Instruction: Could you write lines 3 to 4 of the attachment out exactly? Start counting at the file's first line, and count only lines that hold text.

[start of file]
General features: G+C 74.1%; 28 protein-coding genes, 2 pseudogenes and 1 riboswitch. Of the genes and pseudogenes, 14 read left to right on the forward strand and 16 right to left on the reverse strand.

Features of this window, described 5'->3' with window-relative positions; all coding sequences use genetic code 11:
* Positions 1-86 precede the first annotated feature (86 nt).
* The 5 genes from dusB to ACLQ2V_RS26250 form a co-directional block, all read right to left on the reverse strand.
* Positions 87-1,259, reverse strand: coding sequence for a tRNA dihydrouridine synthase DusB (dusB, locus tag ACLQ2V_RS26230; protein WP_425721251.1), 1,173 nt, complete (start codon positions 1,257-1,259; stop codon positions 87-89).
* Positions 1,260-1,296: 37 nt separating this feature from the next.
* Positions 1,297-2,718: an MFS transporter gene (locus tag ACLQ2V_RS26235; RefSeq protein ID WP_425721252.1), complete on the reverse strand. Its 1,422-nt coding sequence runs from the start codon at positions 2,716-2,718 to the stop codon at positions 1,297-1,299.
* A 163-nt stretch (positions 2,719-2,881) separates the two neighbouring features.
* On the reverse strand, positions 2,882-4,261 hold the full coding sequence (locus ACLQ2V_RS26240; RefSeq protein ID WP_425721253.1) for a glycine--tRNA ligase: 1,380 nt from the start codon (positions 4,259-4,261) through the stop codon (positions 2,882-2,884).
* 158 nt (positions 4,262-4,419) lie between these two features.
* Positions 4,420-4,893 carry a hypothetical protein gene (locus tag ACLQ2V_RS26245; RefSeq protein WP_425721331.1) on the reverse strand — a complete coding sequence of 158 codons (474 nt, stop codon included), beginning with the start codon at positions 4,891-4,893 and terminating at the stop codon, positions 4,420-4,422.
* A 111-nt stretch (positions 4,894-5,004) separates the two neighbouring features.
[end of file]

* Positions 1-86 precede the first annotated feature (86 nt).
* The 5 genes from dusB to ACLQ2V_RS26250 form a co-directional block, all read right to left on the reverse strand.